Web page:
For summary judgment purposes, only disputes involving material facts are relevant. United States v. One Piece of Real Prop. Located at 5800 SW 74 th Ave., Miami, Fla., 363 F.3d 1099, 1101 (11th Cir. 2004). What is material is determined by the substantive law applicable to the case. Anderson, 477 U.S. at 248; Lofton v. Sec'y of the Dep't of Children and Family Servs., 358 F.3d 804, 809 (11th Cir. 2004) ("Only factual disputes that are material under the substantive law governing the case will preclude entry of summary judgment."). "The mere existence of some factual dispute will not defeat summary judgment unless that factual dispute is material to an issue affecting the outcome of the case." McCormick v. City of Fort Lauderdale, 333 F.3d 1234, 1243 (11th Cir. 2003). To demonstrate a genuine dispute of material fact, the party opposing summary judgment "must do more than simply show that there is some metaphysical doubt as to the material facts.... Where the record taken as a whole could not lead a rational trier of fact to find for the nonmoving party, there is no genuine [dispute] for trial.'" Matsushita Elec. Indus. Co. Ltd. v. Zenith Radio Corp., 475 U.S. 574, 586-87 (1986) (internal citations omitted). In cases where the evidence before the court which is admissible on its face or which can be reduced to admissible form indicates there is no genuine dispute of material fact and establishes the party moving for summary judgment is entitled to it as a matter of law, summary judgment is proper. Celotex, 477 U.S. at 323-24 (summary judgment appropriate where pleadings, evidentiary materials and affidavits before the court show there is no genuine dispute as to a requisite material fact); Waddell v. Valley Forge Dental Assocs., Inc., 276 F.3d 1275, 1279 (11th Cir. 2001) (to establish a genuine dispute of material fact, the nonmoving party must produce evidence such that a reasonable trier of fact could return a verdict in his favor).

Although factual inferences must be viewed in a light most favorable to the nonmoving party and pro se complaints are entitled to liberal interpretation by the courts, a pro se litigant does not escape the burden of establishing by sufficient evidence a genuine dispute of material fact. See Beard, 548 U.S. at 525; Brown v. Crawford, 906 F.2d 667, 670 (11th Cir. 1990). Thus, Plaintiff's pro se status alone does not mandate this court's disregard of elementary principles of production and proof in a civil case. In this case, Plaintiff fails to demonstrate a requisite genuine dispute of material fact in order to preclude summary judgment.


A. Background

Plaintiff was processed into the Montgomery County Detention Facility ["MCDF"] on January 21, 2012. He informed intake correctional staff that he was an insulin dependent diabetic and also suffered from hypertension for which he previously had been prescribed Lisinopril (10 mg.) twice a day. He claims he suffered a mild stroke on February 18, 2012, and that from January 21, 2012, to February 18, 2012, he had not been given any insulin or medication for hypertension. Civil Action No. 2:12-CV-255-WHA ["CA No. 12-255"], Doc. No. 5 at 7. In an amendment to the complaint, Plaintiff states, upon being processed into MCDF, he informed jail staff of the medication he was taking, that he suffered from hypertension, and that he had been without his medication for six days. Id . Doc. No. 10 at 3. He claims the lapse in medication occurred because of his extradition from New Jersey to Alabama. Id. Prior to this transfer, Plaintiff had been incarcerated at the Union County Jail where he had been prescribed Clonidine (.1 mg.) and Lisinopril (10 mg.) twice a day for ten months. Id.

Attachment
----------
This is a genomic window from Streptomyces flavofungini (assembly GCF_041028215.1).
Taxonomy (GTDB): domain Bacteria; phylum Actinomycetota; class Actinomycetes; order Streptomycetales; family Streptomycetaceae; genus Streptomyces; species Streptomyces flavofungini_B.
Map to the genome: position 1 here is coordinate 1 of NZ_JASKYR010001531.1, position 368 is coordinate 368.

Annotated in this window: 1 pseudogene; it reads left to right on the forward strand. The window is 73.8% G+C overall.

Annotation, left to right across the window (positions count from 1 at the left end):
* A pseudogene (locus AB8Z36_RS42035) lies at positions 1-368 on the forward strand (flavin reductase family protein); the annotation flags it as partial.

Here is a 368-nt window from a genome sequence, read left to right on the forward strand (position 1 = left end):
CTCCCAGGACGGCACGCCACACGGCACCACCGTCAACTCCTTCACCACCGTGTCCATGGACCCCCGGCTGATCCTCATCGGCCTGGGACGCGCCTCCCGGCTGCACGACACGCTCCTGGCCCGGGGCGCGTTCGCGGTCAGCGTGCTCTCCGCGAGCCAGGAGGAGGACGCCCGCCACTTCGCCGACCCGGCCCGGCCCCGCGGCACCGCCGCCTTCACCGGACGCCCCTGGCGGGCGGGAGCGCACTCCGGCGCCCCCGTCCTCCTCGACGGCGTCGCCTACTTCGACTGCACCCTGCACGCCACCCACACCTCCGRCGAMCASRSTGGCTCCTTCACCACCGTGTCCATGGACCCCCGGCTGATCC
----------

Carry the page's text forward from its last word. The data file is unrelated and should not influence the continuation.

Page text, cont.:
In his complaint filed in Civil Action No. 2:12-CV-915-WHA ["CA No. 12-915"], Plaintiff asserts that Dr. Bates prescribed him.1 mg. of Clonidine but prior to entering MCDF he had been prescribed Clonidine (.2 mg.) and Lisinopril (10 mg.). Doc. No. 1 at 3. Plaintiff alleges that his request to be put on this same medication regimen was denied and that Dr. Bates prescribed him insulin. Id. Plaintiff asserts, however, that he "is not an insulin dependent diabetic and never told Dr. Bates or any other medical personnel at MCDF that he was prescribed insulin. Id. Finally, Plaintiff claims that QCHC's policies and procedures allowed Drs. Bates and Gurley to place him in medical isolation for refusing insulin and faults the entity for failing to obtain his medical records from the jail in New Jersey. Id.

B. Declaratory and/or Injunctive Relief

Plaintiff is no longer incarcerated at the Montgomery County Detention Facility. The transfer or release of a prisoner renders moot any claims for injunctive or declaratory relief. See County of Los Angeles v. Davis, 440 U.S. 625, 631 (1979); see also Cotterall v. Paul, 755 F.2d 777, 780 (11th Cir. 1985) (past exposure to even illegal conduct does not in and of itself show a pending case or controversy regarding injunctive relief if unaccompanied by any continuing present injury or real and immediate threat of repeated injury). As it is clear from the pleadings and records before the court that Plaintiff is no longer incarcerated at the county detention facility, his request for declaratory and/or injunctive relief has been rendered moot.

C. Immunity

To the extent Defendants maintain they are entitled to sovereign immunity in their official capacities and/or qualified immunity in their individual capacities, the court notes that Alabama officials are immune from claims brought against them in their official capacities for monetary damages because the State is the real party in interest. Lancaster v. Monroe Cnty., Ala., 116 F.3d 1419, 1429 (11th Cir. 1997). QCHC, however, is a private corporation which contracts with MDCF to provide medical care and services to inmates in their custody, and Defendants Gurley, ...